Aquaculture for all

SFF Calls For Sensible Approach Discards Problem

Sustainability +1 more

UK - With the EC expected to unveil proposals tooday on banning the practice of discards, the Scottish Fishermens Federation is warning that a step-by-step approach is needed to resolve the problem otherwise there is a real danger that many whitefish vessels could be pushed to the brink of economic viability.

Bertie Armstrong, chief executive of the Scottish Fishermen’s Federation, says the fishing industry abhors the practice of discarding, which is the result of flawed regulations that actually requires for fish to be discarded in order to stay within the law.

“The current rules are not fit for purpose and do not legislate for situations where fishermen encounter an abundance of fish or highly varying proportions of different species of fish in our mixed fisheries,” said Mr Armstrong.

“However, the proposal from EC Fisheries Commissioner's Maria Damanaki for a discards ban amounts to a draconian step too far. It is a knee-jerk response to populist TV coverage which has accurately described the problem, but which offers no solutions. Regrettably, the Commissioner's measures and the timescale proposed are equally superficial and simply will not work if sustainable harvesting of fish is to be a reality. The European industry despises discards, but there must be a more sensible and coherent approach.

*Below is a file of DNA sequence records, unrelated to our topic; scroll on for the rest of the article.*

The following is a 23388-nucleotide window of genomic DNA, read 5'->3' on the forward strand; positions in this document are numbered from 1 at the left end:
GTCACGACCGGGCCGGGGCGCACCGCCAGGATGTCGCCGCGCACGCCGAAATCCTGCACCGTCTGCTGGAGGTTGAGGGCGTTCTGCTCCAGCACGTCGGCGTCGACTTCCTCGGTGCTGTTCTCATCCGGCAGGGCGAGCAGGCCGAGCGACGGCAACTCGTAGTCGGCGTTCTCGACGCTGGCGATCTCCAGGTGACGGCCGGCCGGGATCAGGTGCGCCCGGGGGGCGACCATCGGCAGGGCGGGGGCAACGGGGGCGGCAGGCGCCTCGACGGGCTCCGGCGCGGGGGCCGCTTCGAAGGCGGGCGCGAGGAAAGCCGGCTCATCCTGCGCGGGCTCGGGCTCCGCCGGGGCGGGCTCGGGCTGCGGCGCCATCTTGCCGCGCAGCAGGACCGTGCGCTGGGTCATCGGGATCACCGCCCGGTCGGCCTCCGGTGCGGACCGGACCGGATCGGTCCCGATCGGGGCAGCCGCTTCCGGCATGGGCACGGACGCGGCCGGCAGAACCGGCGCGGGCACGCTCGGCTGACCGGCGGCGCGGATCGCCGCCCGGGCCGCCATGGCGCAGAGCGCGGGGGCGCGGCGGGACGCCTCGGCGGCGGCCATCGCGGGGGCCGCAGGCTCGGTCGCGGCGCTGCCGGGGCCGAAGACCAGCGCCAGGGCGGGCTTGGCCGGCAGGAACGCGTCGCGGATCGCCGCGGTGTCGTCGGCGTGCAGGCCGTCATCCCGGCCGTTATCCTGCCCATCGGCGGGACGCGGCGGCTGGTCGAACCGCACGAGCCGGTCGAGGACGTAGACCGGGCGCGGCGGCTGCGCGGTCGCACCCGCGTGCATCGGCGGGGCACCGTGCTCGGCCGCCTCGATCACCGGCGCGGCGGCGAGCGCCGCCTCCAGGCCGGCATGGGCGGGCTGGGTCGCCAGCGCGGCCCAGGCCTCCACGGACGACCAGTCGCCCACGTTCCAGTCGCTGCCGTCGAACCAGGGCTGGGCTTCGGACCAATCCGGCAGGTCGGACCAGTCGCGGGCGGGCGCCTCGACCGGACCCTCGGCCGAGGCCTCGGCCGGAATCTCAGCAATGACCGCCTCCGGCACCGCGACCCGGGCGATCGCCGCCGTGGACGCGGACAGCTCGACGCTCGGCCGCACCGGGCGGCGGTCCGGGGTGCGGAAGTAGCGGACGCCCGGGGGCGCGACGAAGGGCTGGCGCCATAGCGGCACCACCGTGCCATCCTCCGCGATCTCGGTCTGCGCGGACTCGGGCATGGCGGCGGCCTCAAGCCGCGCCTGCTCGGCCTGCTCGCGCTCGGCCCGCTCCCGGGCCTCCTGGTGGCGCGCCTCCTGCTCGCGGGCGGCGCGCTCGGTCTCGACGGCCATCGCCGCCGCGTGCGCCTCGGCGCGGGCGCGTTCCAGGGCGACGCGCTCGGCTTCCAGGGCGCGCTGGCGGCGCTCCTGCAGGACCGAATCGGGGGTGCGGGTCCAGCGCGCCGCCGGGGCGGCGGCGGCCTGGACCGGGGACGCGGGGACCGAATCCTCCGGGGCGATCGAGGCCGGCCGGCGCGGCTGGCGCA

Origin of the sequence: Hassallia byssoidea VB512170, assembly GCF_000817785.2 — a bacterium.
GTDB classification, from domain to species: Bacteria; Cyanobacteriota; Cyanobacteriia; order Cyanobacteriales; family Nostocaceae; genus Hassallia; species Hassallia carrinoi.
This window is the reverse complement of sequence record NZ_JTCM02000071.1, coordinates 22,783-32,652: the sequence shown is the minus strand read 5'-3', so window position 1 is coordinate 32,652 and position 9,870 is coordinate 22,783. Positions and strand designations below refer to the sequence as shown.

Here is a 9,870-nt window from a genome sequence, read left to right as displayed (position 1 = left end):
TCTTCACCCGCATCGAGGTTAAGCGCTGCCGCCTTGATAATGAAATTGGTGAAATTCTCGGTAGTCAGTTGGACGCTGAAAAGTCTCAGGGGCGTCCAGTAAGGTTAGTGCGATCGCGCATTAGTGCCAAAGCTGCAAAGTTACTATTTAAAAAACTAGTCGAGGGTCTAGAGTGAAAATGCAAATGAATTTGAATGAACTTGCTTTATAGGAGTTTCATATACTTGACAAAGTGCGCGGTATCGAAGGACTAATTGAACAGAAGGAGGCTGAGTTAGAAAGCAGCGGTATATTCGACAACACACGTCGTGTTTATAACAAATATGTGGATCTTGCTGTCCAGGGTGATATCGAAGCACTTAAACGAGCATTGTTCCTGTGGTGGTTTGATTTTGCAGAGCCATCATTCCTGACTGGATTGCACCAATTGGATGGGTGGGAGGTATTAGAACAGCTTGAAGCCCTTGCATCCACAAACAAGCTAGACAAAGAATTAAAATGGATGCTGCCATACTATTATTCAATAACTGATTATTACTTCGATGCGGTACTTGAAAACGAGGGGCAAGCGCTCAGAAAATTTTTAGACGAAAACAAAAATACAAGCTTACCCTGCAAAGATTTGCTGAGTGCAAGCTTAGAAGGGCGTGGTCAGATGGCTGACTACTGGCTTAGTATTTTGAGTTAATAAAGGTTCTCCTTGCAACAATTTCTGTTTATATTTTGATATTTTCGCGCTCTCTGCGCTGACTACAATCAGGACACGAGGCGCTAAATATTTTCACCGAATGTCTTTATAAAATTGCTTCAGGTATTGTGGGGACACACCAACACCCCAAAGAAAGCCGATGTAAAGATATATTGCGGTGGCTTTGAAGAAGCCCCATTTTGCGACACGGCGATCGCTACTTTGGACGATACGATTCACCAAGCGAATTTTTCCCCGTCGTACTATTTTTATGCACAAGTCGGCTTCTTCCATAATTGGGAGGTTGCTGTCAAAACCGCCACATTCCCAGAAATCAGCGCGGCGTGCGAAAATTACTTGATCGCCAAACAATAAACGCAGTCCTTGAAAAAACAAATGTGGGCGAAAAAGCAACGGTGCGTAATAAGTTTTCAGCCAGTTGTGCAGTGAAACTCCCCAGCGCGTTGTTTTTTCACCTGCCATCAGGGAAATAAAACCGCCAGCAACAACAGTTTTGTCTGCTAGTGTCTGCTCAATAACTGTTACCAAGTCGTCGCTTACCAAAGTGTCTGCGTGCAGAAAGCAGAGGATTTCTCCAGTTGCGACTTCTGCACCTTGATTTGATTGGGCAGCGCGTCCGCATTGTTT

“There is the real danger that the Commissioner’s proposals will undo all the innovative work that has been carried out in recent years by the Scottish fishing fleet in reducing discards. This has included the use of more selective nets and closed fishing areas. We believe the solution to the problem lies in the further development of such management measures on a step-by-step basis so as to ensure the viability of the fishing fleet.

“Imposing a discards ban in the near future that fails to take into account the complex operational environment of mixed fisheries that the Scottish fleet operates in could have very serious consequences for a vitally important economic sector that supports many communities around our coasts.”

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